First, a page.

My Christian sisters, those of you who have thought enough of the fashions of this age to patronize them, face the mirror, the law of God, and test your course of action by the first four commandments. These explicitly define the duty of man to God. He claims the undivided affections; and anything which tends to absorb the mind and divert it from God assumes the form of an idol. The true and living God is crowded out of the thoughts and heart, and the soul temple is defiled by the worship of other gods before the Lord. “Thou shalt have no other gods before me.” says the commandment. Search the heart, compare the life and character with the statutes and precepts of Jehovah, and then look diligently for the defects of character. RH July 8, 1880, par. 13

Take the last six commandments, specifying the duties of man to his fellow-men. Here are shown solemn obligations which are trampled upon every day by professed commandment-keepers. Those who have been enlightened by the grace of God, who have been adopted into the royal family, ought not always to be children in the work of the Lord. If they use, to the best of their ability, the grace given, their capacity will increase, and their knowledge become more extensive, and they will be intrusted with a still greater measure of divine power. In putting forth earnest, well-directed efforts to bring their fellow-men to a knowledge of the truth, they will become strong in the Lord; and for working righteousness on the earth, they will receive the reward of eternal life in the kingdom of Heaven. This is the privilege of our sisters. And when we see them using God's time and money in needless display of dress, we can but warn them that they are breaking, not only the first four but the last six commandments. They cannot make God the supreme object of their worship, neither can they love their neighbor as themselves. RH July 8, 1880, par. 14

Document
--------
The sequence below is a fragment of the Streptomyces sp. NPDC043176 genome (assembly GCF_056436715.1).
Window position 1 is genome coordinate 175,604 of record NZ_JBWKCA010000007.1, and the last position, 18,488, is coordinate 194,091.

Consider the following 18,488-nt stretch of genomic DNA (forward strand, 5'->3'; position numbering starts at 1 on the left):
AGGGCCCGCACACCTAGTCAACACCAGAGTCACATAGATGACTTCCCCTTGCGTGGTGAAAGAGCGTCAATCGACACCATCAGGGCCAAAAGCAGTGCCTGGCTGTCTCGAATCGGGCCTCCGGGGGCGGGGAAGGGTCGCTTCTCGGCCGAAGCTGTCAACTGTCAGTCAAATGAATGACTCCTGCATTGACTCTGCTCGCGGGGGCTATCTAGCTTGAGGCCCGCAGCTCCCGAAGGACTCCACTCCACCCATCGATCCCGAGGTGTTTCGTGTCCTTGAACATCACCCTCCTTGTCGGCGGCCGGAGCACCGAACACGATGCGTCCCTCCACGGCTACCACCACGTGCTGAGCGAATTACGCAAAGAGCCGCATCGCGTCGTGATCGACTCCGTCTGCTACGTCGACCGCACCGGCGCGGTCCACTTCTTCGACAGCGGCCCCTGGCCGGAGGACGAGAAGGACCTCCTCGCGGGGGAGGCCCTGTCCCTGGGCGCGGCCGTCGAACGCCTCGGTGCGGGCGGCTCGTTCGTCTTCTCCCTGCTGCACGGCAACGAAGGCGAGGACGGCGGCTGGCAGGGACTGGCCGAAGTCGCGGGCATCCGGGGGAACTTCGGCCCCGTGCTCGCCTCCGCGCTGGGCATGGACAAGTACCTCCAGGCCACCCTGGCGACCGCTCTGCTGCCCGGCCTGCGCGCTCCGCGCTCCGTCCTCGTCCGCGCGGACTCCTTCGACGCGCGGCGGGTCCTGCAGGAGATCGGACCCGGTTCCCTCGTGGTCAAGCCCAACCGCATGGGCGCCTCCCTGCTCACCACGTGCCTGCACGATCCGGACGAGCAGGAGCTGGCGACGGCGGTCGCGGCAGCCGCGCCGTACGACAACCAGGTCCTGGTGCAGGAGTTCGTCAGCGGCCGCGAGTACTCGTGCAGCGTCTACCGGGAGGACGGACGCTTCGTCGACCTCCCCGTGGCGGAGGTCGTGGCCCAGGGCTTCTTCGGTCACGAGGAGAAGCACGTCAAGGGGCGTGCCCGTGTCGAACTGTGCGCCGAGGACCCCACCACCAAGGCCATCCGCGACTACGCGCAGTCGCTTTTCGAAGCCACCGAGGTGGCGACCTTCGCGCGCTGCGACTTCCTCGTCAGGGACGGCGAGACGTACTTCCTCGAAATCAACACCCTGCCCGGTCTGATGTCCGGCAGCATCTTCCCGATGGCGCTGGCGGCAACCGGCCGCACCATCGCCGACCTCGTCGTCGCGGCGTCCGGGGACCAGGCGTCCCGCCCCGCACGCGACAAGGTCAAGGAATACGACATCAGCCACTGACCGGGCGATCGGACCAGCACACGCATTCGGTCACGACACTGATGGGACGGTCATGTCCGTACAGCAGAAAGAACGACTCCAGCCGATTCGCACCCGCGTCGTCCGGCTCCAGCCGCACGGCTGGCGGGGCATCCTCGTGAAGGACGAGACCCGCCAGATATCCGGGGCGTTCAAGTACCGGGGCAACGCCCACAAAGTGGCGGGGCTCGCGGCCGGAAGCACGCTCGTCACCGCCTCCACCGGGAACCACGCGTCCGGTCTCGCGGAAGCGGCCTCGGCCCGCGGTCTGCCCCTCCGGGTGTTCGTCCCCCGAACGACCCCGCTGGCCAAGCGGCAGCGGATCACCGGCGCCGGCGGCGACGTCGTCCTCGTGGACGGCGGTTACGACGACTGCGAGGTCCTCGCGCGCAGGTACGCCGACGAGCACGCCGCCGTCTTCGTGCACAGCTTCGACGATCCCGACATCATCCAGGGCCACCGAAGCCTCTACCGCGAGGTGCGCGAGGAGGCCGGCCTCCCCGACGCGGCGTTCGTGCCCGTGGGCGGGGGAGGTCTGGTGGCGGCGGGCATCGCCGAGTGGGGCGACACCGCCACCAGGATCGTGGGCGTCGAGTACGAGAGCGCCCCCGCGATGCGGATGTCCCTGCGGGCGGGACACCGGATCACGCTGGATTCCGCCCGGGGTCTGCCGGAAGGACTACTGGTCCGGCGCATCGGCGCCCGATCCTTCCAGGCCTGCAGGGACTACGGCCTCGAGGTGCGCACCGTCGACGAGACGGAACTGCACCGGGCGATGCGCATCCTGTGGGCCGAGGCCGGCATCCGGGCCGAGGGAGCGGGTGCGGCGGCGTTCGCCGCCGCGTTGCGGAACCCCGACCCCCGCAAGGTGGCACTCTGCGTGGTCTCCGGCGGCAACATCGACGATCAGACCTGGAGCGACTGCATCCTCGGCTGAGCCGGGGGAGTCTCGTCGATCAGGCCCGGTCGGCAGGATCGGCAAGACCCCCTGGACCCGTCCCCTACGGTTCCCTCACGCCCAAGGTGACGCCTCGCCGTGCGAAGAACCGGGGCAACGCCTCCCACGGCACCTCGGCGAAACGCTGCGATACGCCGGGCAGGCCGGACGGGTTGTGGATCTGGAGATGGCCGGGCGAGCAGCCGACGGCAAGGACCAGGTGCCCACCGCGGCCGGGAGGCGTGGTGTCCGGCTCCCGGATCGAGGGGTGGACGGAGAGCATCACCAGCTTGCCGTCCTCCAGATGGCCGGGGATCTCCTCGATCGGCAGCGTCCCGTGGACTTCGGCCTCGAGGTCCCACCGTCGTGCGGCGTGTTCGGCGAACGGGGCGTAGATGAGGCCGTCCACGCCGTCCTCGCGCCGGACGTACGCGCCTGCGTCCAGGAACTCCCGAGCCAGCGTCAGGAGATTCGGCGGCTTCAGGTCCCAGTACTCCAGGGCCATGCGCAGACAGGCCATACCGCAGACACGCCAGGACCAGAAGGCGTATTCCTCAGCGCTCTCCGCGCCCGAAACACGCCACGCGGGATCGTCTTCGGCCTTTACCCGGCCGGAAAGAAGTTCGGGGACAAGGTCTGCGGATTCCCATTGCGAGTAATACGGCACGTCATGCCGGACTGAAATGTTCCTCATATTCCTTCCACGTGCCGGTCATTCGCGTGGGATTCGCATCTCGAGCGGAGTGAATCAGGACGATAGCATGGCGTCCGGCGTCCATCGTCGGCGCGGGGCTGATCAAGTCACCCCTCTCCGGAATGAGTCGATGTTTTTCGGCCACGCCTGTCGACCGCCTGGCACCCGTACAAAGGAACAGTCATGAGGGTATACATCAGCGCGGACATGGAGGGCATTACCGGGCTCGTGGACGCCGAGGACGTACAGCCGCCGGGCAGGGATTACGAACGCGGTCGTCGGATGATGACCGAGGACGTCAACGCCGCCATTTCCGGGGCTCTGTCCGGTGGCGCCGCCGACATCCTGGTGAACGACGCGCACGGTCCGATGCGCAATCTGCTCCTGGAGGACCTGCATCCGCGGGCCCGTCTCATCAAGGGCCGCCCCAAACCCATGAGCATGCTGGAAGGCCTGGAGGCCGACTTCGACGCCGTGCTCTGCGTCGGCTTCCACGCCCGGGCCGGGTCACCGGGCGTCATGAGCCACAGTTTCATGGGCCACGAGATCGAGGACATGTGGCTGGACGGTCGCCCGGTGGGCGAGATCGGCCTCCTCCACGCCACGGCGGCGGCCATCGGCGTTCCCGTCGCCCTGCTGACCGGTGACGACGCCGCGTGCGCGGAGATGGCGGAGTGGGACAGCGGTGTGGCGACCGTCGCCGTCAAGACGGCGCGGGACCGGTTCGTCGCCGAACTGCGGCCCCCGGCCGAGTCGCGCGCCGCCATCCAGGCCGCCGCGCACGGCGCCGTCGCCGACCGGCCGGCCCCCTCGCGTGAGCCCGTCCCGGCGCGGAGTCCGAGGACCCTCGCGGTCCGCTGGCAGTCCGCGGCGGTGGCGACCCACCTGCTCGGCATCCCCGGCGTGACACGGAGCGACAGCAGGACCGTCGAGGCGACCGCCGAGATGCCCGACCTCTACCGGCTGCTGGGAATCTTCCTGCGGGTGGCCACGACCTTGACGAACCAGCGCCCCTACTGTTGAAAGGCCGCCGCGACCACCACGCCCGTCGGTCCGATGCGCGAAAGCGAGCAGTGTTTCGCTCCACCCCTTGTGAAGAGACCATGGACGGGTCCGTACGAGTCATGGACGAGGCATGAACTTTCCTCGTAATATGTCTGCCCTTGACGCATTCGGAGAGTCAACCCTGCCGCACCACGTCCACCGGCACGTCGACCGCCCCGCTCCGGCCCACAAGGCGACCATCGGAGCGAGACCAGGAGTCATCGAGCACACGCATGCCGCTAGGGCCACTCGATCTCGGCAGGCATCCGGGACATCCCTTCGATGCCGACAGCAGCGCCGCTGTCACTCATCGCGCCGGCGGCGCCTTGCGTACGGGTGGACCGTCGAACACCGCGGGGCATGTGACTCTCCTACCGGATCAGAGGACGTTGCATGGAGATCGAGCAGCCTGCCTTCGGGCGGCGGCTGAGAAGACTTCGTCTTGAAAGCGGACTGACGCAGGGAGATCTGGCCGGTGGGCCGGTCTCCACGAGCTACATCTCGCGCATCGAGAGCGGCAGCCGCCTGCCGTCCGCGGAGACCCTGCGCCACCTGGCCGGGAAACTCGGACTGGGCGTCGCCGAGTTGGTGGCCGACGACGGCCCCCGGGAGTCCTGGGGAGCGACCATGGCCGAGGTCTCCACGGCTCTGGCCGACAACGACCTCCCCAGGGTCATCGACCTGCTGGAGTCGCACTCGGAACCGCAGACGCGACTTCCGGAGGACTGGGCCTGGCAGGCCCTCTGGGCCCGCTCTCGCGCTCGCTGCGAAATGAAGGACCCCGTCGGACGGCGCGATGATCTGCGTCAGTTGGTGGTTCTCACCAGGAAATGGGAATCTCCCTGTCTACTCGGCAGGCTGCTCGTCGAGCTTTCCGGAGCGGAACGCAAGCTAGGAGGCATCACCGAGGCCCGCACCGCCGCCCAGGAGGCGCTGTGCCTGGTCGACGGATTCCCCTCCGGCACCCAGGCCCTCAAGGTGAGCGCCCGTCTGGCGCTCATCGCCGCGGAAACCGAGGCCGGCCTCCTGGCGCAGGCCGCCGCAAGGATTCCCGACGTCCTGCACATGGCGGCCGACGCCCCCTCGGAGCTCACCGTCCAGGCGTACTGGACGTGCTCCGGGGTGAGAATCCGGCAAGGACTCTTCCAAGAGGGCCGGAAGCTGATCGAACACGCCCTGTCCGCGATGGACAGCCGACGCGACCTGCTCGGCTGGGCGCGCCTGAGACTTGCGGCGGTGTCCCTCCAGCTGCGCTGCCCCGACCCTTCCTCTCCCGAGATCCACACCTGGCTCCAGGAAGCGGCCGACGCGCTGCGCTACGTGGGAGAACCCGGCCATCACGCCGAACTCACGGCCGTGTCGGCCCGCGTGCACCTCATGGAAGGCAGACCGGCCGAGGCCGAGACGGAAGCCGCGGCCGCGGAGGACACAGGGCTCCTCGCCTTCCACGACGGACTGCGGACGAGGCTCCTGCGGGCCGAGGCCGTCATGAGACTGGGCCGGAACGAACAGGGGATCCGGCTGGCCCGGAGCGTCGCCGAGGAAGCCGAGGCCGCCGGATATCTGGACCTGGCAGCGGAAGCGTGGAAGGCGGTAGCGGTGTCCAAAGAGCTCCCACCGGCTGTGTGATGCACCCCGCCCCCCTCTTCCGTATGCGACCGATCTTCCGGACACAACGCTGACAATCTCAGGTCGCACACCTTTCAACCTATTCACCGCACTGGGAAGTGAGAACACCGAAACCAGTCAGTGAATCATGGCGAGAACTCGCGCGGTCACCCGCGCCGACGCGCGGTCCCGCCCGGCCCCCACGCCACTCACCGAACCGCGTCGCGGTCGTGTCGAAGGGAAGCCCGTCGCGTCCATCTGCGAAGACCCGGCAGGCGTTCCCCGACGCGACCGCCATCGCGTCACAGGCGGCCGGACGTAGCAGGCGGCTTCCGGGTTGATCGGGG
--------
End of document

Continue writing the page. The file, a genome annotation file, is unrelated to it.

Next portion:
Christ is our example. We must keep the Pattern continually before us, and contemplate the infinite sacrifice he has made to redeem us from the thralldom of sin. As we look into the mirror, if we find ourselves condemned, let us not venture farther in transgression, but face right about and wash our robes of character in the blood of the Lamb, that they may be spotless. Let us cry as did David: “Open thou’ mine eyes, that I may behold wondrous things out of thy law.” Those to whom God has intrusted time and means that they might be a blessing to humanity, but who have squandered these gifts needlessly upon themselves and children, will have a fearful account to meet at the bar of God. RH July 8, 1880, par. 15

Dear sisters, shall this order of things continue; or will you resolve to put off your ornaments, and turn your attention fully to seeking the Lord? Bring in your trespass-offerings, your thank-offerings, and your freewill-offerings; humble your hearts before the Lord, and he will be found ever ready to receive and pardon. RH July 8, 1880, par. 16